When you’re a CEO, moments matter. It's amazing how the little things you do can impact the culture. These don’t just affect the culture of your company but also how individuals in your organization feel.
Great CEOs not only connect with the minds but also with the hearts
and emotions of employees. Such leaders are able to communicate
a compelling and inspiring vision for their organization’s future.
The best CEOs understand that they’re always on stage and the mic is on.
In this CEO Spotlight, I sit down to chat with Harry Blum, national
managing partner at RSM Canada to learn all about how they’ve intentionally developed an award-winning company culture that has landed them a spot on the 2022 Best Workplaces in Canada list! Here’s how our conversation went:
Lauren: High-performing organizations make employee communications a priority. They know that an engaged workforce contributes to the company’s success but oftentimes, employees have a tendency to move in the direction that they think the people in charge want to go.
At RSM Canada, how do you make your culture goals, objectives and priorities clear to everyone?
Harry: Five key characteristics we call the 5 C's (caring, curious, collaborative, courageous, critical thinkers) are fundamental to our culture and underpin not only what we do, but who we are. It’s beyond our brand promise, because they are actually our core values. They are key not only to our success, but our clients’ as well. We hold everyone, including – and especially – our leadership team, accountable to the 5 C’s every day.
As partners, managers, colleagues and client service providers, we all embody and model these attributes. It’s our version of the Golden Rule.
Lauren: Another pillar of successful culture management is the realization that your culture is always changing. Even if you ignore it, your culture will grow and evolve without asking you. So, how do you practice good culture management?
Harry: I like to think of RSM in the same way we think of Canada, as a mosaic. Canada is one of the most diverse nations on earth, and it’s constantly transforming. Understanding and embracing the spirit and energy of change is both a challenge and an opportunity. Since RSM has undergone so much evolution as a firm, we thrive on this. Our tagline is “the power of being understood,” and this applies to our colleagues, as well as our clients. Another principle we often remind ourselves of is that “different isn’t always better, but better is always different.” Being open to diversity and change is not only good practice in business, but also in life. I know this first-hand as a child of immigrants – like so many Canadians – and being inspired by my parents’ experience as “outsiders” (refugees, in fact) who had the innate ability to adapt and change. As a child, I may have wished my parents would be more “Canadian”, but I couldn’t have been more fortunate for the skills and lessons they imparted. After all, what’s more Canadian than the immigrant experience? This type of diverse perspective is what we strive to embody at RSM.
Lauren: Culture becomes relevant when it directly connects to the business strategy. Ideally, your company's strategy should be informed by your mission and vision, which in turn guide your company's culture. How do you weave your mission and vision into your company culture at RSM Canada?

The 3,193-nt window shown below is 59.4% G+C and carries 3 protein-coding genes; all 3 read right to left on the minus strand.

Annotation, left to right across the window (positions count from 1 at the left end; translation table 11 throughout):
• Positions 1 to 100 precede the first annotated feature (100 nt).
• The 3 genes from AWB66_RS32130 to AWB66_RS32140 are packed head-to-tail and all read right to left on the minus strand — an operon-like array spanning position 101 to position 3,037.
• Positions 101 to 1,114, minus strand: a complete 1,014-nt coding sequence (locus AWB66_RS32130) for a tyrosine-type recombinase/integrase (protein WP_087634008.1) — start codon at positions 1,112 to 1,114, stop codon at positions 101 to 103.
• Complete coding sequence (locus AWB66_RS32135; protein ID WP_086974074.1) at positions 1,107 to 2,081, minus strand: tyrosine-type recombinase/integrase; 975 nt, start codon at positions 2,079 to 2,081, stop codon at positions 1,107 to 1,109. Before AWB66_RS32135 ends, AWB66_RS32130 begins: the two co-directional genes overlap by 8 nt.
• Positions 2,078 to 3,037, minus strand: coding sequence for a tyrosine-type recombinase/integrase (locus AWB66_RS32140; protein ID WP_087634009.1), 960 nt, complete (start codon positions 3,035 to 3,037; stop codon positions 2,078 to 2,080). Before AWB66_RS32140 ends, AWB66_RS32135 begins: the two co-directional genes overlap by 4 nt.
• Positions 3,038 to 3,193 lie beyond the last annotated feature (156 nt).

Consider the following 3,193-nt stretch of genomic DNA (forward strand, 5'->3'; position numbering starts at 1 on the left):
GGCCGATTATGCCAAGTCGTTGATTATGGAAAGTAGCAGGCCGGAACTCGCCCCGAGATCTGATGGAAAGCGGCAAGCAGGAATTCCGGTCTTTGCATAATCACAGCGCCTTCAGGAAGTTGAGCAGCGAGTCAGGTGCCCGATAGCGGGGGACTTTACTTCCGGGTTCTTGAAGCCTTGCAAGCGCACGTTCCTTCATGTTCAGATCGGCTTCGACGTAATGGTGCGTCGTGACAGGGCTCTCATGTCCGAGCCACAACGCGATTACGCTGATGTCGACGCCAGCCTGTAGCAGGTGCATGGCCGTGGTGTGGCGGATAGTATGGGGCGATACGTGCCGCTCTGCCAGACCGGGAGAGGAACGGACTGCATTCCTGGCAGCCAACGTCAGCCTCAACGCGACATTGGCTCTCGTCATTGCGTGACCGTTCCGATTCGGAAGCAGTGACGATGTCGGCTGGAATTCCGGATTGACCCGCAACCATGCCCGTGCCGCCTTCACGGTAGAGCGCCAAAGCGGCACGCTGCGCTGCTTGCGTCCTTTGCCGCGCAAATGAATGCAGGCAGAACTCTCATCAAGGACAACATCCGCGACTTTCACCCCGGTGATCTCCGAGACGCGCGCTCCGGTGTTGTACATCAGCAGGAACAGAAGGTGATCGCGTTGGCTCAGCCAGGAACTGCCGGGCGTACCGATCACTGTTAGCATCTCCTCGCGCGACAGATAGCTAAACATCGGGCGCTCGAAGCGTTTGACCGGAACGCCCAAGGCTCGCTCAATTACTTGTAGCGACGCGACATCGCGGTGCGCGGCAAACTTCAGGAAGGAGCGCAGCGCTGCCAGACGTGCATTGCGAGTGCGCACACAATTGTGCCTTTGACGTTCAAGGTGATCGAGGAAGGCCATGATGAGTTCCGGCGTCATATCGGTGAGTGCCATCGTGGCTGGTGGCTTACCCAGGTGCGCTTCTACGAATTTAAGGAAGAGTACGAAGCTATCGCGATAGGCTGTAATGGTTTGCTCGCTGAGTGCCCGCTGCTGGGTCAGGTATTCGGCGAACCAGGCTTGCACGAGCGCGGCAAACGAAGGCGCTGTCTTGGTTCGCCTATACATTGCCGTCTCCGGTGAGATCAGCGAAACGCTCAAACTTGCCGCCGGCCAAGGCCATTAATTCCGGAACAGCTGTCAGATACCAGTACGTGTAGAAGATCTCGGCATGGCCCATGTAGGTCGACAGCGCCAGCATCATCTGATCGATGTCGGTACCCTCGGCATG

Harry: We truly are deliberate and intentional in how we demonstrate the values I mentioned previously, and there is rarely a conversation amongst leaders when we don’t level set what makes us special and unique. For example, at the start of each meeting, we connect back to our mission and vision through those 5 C behaviours (caring, curious, collaborative, courageous, critical thinkers) by sharing a “5 C Story”; an illustration from the team around how we are showing-up and demonstrating our values – to help move from the theoretical to reality. We promote and reward it because the common thread that ties us together is that we all believe in our culture and take pride in it.
Lauren: It’s repeatedly said that purpose is the backbone of a strong culture. It binds people working together, in all capacities, to realize rewards beyond financial performance. What are some of the ways that you make work meaningful for your employees?
Harry: We want everyone at RSM to show up as their authentic selves. We believe that when we’re comfortable in our own skin we thrive – as individuals of course, but that energy transmits to everyone around us: our colleagues, clients, families and communities. We’ve become more creative and resourceful these last two years throughout the pandemic in how we support our people. Again, we turned a challenge into an opportunity and prioritized mental health and wellness, as well as a lot of flexibility, into our business model.
Lauren: Culture is reflected in both what people say and what people do. It’s shaped by how your employees talk about your company and the people connected to your company (e.g., customers, co-workers, managers, and leaders). Tell us what you do to strengthen your company culture?
Harry: The 5 C’s are not simply aspirational – they really are embodied. And we love to share them. Nearly one in ten people within our firm are partners, which means they’re both ambassadors and mentors. It’s a healthy cohesion. We attract and reward great talent for delivering on those values, not just a brand promise. We want people to feel great about their experience at RSM and that it is an important part of their personal journey.
About Great Place to Work®
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